“OK” said Grant. “Let’s say the return date will be December 5th. And I’ll create some documentation that you can enter in the request. I can get you that later today.”  Grant said, figuring he could come up with something.

“Of course, you’re aware that Tube travel for two is well above the amount I can authorize without upper-level approval; so, I will need to have Zaiden’s sign off.”

“No!!” Grant said emphatically, banging down his iced tea so that some of it splashed onto Randol. “Sorry, Randol. But you can’t let Zaiden know” He was now sweating profusely. 

“I’m sorry, but his approval is required.” Randol said as he wiped off the tea with a napkin. 

By now Gail was getting agitated. “Look Randol” she said. “The fact is we may have a job opportunity in Boston.”

“Very well. Should I execute the Termination Protocol?”

“No No No!” Grant yelled, looking at Gail as if he didn’t believe what she just said. “Zaiden would be very unhappy and mad at us if he knew this.” 

“Why would he be mad?” Randol said with an air of curiosity. 

“Tell you what, Randol. Fuggedaboudit. Don’t do anything. We’ll check with our colleagues and see if we can safely meet virtually.”

“Very well” Randol said as he turned to return to the CRIS building complex. “Keep hydrated if you stay out much longer. Your core temperature is beginning to rise.”

It would take most of Gail’s savings to pay for their escape plan if they had to pay for the Tube Transport by themselves, but that’s the way it would have to be.


Four days later

It was 2:00 in the afternoon in Boston. Grant and Gail had taken the morning Tube from Los Angeles, checked into the Copley Square Hotel, had lunch and Gail had gone over to MIT. Grant was sitting on a bench by the pond in the nearby Boston Public Garden and feeling free for the first time since his reanimation. It was a beautiful sunny day with high cotton ball clouds, a crisp 80o, birds were singing, and a brightly colored butterfly was playing among purple flowers. Suddenly a hologram of Randol appeared on the bench beside him. “Good afternoon, Grant. How are you?” Randol asked cordially.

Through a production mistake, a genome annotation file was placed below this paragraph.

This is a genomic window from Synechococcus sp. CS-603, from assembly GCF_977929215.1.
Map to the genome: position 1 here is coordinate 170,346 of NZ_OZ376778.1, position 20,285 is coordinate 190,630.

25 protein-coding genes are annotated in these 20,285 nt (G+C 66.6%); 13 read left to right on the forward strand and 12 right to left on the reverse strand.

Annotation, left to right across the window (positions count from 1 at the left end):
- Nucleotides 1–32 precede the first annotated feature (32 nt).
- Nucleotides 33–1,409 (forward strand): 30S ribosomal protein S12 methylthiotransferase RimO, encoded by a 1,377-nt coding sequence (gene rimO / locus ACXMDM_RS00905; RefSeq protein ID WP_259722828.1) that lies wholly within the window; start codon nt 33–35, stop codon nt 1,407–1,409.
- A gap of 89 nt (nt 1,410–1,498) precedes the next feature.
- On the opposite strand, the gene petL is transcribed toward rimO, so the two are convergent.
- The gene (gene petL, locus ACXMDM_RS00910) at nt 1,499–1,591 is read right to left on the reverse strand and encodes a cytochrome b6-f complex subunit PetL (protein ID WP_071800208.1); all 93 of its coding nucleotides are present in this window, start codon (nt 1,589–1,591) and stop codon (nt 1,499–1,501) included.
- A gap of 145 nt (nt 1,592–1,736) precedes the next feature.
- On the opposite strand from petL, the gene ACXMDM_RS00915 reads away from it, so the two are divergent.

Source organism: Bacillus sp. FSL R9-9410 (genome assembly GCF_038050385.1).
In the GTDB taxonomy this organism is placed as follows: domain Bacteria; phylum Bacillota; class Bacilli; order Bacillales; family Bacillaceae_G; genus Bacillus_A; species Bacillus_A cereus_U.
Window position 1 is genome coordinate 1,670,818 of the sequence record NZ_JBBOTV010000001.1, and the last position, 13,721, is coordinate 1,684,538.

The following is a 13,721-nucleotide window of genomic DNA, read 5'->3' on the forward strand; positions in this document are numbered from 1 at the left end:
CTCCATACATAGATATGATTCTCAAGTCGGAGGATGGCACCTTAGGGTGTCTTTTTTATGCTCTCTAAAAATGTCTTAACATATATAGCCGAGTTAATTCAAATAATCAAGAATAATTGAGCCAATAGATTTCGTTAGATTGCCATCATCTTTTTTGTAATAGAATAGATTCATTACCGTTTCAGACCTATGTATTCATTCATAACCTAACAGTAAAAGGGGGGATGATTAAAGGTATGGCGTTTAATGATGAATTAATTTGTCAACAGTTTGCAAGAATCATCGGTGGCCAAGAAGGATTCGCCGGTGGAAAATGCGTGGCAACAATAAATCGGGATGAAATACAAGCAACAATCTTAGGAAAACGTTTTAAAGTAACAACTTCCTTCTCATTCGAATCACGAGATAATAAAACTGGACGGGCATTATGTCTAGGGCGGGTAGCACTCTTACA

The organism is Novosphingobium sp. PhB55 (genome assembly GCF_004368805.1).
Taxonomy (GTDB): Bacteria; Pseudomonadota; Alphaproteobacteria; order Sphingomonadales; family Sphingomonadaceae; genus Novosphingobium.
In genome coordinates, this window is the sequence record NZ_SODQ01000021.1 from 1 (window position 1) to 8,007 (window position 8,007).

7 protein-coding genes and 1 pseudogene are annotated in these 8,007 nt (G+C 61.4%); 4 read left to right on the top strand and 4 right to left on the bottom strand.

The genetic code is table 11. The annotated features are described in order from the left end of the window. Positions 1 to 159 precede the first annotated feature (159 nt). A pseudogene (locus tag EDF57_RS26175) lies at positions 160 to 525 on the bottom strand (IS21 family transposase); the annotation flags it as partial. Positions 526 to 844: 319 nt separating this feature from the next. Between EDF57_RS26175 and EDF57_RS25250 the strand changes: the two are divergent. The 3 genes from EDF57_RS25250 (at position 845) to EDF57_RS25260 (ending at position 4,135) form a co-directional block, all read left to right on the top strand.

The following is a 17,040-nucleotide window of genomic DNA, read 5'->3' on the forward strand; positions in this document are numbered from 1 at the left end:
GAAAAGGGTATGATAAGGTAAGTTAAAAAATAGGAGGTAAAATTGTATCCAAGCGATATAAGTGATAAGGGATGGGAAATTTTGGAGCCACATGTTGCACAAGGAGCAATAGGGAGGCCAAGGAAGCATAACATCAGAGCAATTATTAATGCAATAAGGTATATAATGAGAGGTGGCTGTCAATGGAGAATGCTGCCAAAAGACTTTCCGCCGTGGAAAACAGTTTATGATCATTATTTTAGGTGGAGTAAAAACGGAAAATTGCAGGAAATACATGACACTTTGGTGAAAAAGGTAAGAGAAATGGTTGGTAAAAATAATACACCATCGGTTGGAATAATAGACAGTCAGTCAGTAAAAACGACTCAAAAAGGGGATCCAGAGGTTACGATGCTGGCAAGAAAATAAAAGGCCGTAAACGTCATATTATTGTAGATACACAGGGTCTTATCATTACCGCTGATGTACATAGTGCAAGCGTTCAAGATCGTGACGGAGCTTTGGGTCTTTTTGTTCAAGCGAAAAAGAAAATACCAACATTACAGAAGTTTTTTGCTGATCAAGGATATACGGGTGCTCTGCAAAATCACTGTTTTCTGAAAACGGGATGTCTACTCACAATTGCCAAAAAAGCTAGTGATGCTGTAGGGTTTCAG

Grant, somewhat confused, said “Whatcha doin’ here?”

“It’s 11:00AM Pacific time, your deadline for the daily information feed. When I didn’t see your approval, I traced you and found you here.” 

“Randol, truth is I’m not goin’ back. It wasn’t working for me in L.A. Zaiden gave me a job to do, but he wasn’t supporting me. I wasn’t sure who’s side he was on: you guys’, or the humans. So, I’m quitting the job.”

“Very well.” Randol said casually. “I shall initiate the termination procedures and notify Zaiden of the change.”

“Wait, Randell. Tell Zaiden I wanna talk to him directly. After that, you can initiate the procedures.” 

“I can arrange a meeting at 8:00AM Pacific Time tomorrow; 11 your time” Randol said after checking Zaiden’s schedule.

“Thanks, Randol.”

“Afternoon greetings” Randol said, and he was gone.

At that point Gail emerged from the hotel and bounced over to Grant. “Hey Grant, Great news! They hired me back! I can start right away.”

“That’s great, Gail. But I’ve got bad news: Randol was just here. They know where we are. I told him we’re not returning. He’s making all the transition arrangements. He didn’t even seem to care! But I’ve got to talk to Zaiden tomorrow. He may be pissed. Who knows what he might do? I’m scared.”


That evening

Grant and Gail had dinner at the Union Oyster House. The evening was meant to be a great celebration. But Grant was preoccupied; he intermittently picked at his bouillabaisse.  “I can’t help wondering what Zaiden’s gonna do.”

“Don’t worry, Hon. This is Boston, not L.A. He’s not the big deal he is out there. Whatever he throws atcha – we’ll handle it. Let’s talk about something else.” She motioned to the DI server to get her another glass of wine. 

When they returned to the hotel around 10PM they sat out on their balcony. Grant remembered when you could see stars at night. He hadn’t expected to see stars in L.A., But he thought in Boston the air might be a little clearer. He was disappointed. No stars. They sat there quietly, holding hands for a while and then went in.